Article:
Re: [Gen-art] Gen-art LC review: draft-ietf-pals-redundancy-spe-02

Jari Arkko <> Thu, 22 October 2015 10:16 UTC

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From: Jari Arkko <>
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Date: Thu, 22 Oct 2015 11:15:55 +0100
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To: "Andrew G. Malis" <>, Robert Sparks <>
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Subject: Re: [Gen-art] Gen-art LC review: draft-ietf-pals-redundancy-spe-02
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Many thanks for your detailed review. I will send some technical comments on this
topic but wanted to answer you and Andrew on the IPR issue separately:

Robert wrote:

> That happens sometimes, but it's much better to have a real indication
> that the group considered the disclosure and explicitly decided not to
> change directions.

Andrew wrote:

> The IPR declaration is against the original individual draft, draft-dong-pwe3-redundancy-spe. The IPR declaration was from a company that was not represented as an author on the draft, and offered free licencing with reciprocity.

OK. Interesting background information.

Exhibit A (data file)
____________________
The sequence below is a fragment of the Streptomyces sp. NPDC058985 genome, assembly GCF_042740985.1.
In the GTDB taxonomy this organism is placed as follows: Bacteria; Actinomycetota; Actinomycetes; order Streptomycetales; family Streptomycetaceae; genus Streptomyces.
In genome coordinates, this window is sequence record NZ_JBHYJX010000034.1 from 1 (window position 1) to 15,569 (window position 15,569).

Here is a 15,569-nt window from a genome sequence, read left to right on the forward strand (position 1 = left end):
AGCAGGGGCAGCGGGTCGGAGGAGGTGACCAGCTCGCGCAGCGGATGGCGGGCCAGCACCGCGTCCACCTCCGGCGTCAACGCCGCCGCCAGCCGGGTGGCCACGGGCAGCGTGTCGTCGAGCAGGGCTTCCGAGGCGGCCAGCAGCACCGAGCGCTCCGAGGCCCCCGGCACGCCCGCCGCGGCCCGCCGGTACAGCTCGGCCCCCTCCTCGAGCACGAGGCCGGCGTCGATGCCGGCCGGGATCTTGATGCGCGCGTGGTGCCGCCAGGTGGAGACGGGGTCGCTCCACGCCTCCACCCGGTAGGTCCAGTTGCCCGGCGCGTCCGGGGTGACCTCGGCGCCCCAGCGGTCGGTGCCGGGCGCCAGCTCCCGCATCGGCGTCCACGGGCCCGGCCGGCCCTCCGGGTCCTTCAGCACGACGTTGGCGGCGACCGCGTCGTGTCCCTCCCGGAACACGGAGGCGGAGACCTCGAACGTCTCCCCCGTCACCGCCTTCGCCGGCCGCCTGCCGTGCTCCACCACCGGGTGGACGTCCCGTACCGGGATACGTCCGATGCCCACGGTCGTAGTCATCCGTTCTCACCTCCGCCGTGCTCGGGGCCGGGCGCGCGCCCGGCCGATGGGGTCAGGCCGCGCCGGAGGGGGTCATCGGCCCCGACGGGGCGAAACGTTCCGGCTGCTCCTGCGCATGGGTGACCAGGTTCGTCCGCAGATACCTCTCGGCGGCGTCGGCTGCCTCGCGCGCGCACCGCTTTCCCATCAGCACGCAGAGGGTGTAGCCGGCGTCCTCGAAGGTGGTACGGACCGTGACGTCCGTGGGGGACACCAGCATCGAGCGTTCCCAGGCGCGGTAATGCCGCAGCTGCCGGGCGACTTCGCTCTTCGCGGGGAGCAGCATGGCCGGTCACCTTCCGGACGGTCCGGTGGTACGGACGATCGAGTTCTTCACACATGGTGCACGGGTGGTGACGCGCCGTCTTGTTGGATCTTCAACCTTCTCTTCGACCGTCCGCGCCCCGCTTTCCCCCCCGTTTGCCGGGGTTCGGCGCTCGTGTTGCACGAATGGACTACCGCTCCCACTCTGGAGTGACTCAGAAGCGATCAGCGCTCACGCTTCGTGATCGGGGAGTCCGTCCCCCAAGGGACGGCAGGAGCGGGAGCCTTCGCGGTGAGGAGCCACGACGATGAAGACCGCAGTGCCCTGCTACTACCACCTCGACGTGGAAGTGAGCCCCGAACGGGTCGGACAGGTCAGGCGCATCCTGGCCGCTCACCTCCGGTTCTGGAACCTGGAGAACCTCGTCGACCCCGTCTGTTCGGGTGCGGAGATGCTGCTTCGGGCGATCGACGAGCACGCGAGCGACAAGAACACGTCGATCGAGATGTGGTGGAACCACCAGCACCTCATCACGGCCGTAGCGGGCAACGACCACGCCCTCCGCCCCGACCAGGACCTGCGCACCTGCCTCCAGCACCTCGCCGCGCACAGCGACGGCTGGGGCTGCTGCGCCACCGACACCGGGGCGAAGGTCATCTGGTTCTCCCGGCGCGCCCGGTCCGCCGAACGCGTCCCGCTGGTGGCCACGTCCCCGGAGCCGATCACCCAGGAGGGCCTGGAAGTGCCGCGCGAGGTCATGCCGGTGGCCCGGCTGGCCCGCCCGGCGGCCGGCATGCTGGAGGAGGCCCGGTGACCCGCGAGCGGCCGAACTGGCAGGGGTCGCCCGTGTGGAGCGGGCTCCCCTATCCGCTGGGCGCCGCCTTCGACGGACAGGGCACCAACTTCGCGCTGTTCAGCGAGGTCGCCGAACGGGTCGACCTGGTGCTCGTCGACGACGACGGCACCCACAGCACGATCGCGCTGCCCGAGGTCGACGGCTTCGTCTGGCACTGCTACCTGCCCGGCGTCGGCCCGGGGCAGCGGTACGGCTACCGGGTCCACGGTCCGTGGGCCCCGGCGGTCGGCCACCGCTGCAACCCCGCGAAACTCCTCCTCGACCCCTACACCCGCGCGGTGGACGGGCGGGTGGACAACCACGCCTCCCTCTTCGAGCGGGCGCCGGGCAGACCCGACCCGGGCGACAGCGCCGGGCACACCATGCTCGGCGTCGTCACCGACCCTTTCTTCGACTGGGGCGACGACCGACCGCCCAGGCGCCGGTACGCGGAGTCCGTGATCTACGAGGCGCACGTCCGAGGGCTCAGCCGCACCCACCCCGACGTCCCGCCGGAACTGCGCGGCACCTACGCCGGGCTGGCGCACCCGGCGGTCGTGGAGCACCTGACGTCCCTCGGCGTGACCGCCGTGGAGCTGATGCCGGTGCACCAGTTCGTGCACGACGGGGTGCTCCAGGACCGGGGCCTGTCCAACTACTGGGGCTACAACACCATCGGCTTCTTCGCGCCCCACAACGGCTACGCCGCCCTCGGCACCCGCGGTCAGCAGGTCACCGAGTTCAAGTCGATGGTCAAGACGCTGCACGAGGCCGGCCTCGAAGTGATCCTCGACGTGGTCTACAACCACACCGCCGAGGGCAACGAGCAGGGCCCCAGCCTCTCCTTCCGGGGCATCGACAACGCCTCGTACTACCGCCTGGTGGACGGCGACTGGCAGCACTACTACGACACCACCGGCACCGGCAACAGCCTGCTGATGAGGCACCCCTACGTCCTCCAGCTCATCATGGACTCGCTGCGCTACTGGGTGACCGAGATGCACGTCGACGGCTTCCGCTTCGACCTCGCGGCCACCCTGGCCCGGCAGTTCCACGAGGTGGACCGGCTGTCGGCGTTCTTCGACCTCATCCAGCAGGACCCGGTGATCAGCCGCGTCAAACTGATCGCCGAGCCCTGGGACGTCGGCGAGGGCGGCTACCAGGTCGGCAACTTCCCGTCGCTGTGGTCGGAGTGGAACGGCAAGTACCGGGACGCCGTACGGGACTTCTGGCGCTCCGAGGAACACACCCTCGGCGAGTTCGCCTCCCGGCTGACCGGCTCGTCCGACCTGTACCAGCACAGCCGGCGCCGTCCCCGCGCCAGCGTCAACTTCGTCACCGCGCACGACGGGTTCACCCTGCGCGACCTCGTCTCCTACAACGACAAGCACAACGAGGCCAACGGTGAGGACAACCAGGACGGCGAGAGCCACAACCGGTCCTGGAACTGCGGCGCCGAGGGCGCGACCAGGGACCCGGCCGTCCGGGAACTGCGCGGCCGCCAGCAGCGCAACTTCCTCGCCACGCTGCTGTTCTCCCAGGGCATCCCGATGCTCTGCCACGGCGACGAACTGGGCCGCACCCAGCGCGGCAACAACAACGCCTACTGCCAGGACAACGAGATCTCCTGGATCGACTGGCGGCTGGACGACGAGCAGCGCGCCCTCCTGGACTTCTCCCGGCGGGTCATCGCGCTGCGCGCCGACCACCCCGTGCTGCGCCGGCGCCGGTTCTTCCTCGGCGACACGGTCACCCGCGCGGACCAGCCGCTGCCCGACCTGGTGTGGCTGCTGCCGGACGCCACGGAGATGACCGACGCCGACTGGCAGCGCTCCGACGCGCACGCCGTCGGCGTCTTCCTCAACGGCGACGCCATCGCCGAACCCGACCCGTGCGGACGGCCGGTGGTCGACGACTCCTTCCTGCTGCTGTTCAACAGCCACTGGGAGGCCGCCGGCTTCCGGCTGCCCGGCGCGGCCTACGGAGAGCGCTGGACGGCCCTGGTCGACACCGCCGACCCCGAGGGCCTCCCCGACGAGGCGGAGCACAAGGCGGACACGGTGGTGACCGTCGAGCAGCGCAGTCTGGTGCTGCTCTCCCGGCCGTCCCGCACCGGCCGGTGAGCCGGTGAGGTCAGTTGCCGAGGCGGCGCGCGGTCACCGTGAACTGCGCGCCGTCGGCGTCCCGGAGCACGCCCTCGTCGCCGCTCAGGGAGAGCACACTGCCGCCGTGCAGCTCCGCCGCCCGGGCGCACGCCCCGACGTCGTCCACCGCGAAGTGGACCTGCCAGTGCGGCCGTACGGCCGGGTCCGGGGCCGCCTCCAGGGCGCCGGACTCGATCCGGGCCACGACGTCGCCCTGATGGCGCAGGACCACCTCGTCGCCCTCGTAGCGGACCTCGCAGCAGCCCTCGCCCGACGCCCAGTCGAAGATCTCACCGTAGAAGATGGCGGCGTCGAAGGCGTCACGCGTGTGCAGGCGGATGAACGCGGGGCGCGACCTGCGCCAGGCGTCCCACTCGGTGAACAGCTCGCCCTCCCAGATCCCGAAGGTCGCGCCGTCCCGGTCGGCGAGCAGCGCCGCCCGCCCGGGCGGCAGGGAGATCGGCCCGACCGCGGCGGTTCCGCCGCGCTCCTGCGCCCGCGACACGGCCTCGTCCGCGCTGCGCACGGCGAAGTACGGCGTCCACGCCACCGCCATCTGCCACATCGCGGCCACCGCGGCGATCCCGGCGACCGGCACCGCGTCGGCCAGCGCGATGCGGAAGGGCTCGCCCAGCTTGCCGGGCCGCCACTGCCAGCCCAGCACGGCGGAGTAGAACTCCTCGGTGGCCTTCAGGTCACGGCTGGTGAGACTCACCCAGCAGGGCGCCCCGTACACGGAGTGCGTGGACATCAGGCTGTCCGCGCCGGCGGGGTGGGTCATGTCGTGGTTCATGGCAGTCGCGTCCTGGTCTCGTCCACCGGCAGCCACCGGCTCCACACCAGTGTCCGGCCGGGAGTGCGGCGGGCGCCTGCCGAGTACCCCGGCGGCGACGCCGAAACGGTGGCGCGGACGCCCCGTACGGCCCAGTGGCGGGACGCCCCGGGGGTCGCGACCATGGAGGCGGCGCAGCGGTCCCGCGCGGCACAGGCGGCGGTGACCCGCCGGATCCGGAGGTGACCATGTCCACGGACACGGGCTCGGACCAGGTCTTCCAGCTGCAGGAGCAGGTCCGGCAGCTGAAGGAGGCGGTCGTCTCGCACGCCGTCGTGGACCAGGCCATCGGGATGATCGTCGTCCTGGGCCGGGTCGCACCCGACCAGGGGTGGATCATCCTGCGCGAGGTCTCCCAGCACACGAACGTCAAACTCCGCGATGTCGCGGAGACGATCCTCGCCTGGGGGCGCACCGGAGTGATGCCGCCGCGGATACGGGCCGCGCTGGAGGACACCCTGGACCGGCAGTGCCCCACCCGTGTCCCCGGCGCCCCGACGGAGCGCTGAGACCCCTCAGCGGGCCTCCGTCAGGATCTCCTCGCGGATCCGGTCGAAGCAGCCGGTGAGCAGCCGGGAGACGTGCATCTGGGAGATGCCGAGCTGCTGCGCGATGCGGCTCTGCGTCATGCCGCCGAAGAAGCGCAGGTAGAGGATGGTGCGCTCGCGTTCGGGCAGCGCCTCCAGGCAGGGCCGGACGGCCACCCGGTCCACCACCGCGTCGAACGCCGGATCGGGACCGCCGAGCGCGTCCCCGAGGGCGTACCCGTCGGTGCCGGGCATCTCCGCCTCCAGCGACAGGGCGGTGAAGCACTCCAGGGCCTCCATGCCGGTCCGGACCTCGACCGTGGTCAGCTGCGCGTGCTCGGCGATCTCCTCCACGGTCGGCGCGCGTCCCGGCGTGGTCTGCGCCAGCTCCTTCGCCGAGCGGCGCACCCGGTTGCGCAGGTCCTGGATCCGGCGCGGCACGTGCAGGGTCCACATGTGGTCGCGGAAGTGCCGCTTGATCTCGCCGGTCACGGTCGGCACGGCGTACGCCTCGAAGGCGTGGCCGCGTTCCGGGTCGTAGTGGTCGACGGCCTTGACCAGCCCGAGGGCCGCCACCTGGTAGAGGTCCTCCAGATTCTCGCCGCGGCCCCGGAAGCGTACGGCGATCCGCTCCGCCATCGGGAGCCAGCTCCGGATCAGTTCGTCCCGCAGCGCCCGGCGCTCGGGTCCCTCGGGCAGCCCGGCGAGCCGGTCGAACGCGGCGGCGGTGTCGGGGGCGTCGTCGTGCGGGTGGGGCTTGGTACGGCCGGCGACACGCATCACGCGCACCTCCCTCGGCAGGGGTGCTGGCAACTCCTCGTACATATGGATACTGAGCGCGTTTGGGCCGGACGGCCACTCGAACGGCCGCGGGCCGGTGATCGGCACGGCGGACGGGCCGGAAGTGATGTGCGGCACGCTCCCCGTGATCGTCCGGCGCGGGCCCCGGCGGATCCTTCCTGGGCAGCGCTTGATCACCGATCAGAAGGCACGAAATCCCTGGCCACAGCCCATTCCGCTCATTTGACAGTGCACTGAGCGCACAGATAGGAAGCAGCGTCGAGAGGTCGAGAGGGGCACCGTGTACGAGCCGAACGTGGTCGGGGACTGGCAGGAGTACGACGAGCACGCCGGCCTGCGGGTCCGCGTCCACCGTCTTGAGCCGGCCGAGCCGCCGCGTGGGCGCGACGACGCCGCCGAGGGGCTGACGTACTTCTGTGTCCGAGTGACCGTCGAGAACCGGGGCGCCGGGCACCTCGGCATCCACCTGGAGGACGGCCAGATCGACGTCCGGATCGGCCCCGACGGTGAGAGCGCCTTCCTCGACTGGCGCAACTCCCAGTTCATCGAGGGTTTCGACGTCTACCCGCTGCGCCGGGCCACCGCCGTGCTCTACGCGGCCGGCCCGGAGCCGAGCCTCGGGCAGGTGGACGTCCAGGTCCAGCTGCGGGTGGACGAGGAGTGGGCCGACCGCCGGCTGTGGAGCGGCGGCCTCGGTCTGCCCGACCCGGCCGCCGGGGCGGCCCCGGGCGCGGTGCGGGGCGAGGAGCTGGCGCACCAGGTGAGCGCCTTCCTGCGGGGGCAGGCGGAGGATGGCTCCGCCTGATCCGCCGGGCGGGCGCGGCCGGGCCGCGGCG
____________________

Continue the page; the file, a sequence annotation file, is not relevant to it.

> At the time, no concerns were raised by either the authors or from anyone in the WG in response to the declaration. This, IMHO, is normal operating procedure when IPR declarations are made, especially by non-author entities and early in the process. The usual concern is when declarations come in late in the process, especially from an author company. Neither was the case here, it was still an individual draft. And of course, the declaration was clear for all to see during both WG adoption and WG LC polls.

I think this is the key. The standing practice at the IETF is that IPR gets declared, timely, and the information is used by the participants when they decide things like whether they support document adoption (among many other factors). I find that there is often no explicit discussion but those that care take the information into account, in careful and competent manner and through consultation with their colleagues back home etc.